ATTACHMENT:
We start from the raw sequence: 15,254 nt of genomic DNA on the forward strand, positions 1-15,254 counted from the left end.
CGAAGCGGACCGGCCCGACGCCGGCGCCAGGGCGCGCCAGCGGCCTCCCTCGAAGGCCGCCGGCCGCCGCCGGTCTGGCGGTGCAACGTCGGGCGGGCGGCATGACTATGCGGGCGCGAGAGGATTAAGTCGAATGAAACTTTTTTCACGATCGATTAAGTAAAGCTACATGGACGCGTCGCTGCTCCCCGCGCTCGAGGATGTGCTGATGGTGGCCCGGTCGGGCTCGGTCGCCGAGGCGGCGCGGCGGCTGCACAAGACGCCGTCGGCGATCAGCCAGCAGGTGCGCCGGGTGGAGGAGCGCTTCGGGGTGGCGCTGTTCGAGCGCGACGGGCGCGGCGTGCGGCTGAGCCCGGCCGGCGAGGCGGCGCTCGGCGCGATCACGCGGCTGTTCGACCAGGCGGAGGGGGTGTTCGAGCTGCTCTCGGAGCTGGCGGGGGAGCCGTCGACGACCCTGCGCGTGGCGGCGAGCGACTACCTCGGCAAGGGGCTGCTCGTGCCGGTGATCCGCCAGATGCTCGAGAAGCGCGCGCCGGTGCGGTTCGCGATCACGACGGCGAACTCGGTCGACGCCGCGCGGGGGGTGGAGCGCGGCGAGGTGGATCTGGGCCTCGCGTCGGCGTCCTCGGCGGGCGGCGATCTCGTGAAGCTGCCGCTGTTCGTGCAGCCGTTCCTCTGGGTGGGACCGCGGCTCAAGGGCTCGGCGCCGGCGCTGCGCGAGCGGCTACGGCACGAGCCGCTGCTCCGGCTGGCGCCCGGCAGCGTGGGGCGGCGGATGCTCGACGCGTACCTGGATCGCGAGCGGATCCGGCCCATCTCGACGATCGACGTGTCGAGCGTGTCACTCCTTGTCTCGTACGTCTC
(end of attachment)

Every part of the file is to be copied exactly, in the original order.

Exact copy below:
We start from the raw sequence: 15,254 nt of genomic DNA on the forward strand, positions 1-15,254 counted from the left end.
CGAAGCGGACCGGCCCGACGCCGGCGCCAGGGCGCGCCAGCGGCCTCCCTCGAAGGCCGCCGGCCGCCGCCGGTCTGGCGGTGCAACGTCGGGCGGGCGGCATGACTATGCGGGCGCGAGAGGATTAAGTCGAATGAAACTTTTTTCACGATCGATTAAGTAAAGCTACATGGACGCGTCGCTGCTCCCCGCGCTCGAGGATGTGCTGATGGTGGCCCGGTCGGGCTCGGTCGCCGAGGCGGCGCGGCGGCTGCACAAGACGCCGTCGGCGATCAGCCAGCAGGTGCGCCGGGTGGAGGAGCGCTTCGGGGTGGCGCTGTTCGAGCGCGACGGGCGCGGCGTGCGGCTGAGCCCGGCCGGCGAGGCGGCGCTCGGCGCGATCACGCGGCTGTTCGACCAGGCGGAGGGGGTGTTCGAGCTGCTCTCGGAGCTGGCGGGGGAGCCGTCGACGACCCTGCGCGTGGCGGCGAGCGACTACCTCGGCAAGGGGCTGCTCGTGCCGGTGATCCGCCAGATGCTCGAGAAGCGCGCGCCGGTGCGGTTCGCGATCACGACGGCGAACTCGGTCGACGCCGCGCGGGGGGTGGAGCGCGGCGAGGTGGATCTGGGCCTCGCGTCGGCGTCCTCGGCGGGCGGCGATCTCGTGAAGCTGCCGCTGTTCGTGCAGCCGTTCCTCTGGGTGGGACCGCGGCTCAAGGGCTCGGCGCCGGCGCTGCGCGAGCGGCTACGGCACGAGCCGCTGCTCCGGCTGGCGCCCGGCAGCGTGGGGCGGCGGATGCTCGACGCGTACCTGGATCGCGAGCGGATCCGGCCCATCTCGACGATCGACGTGTCGAGCGTGTCACTCCTTGTCTCGTACGTCTC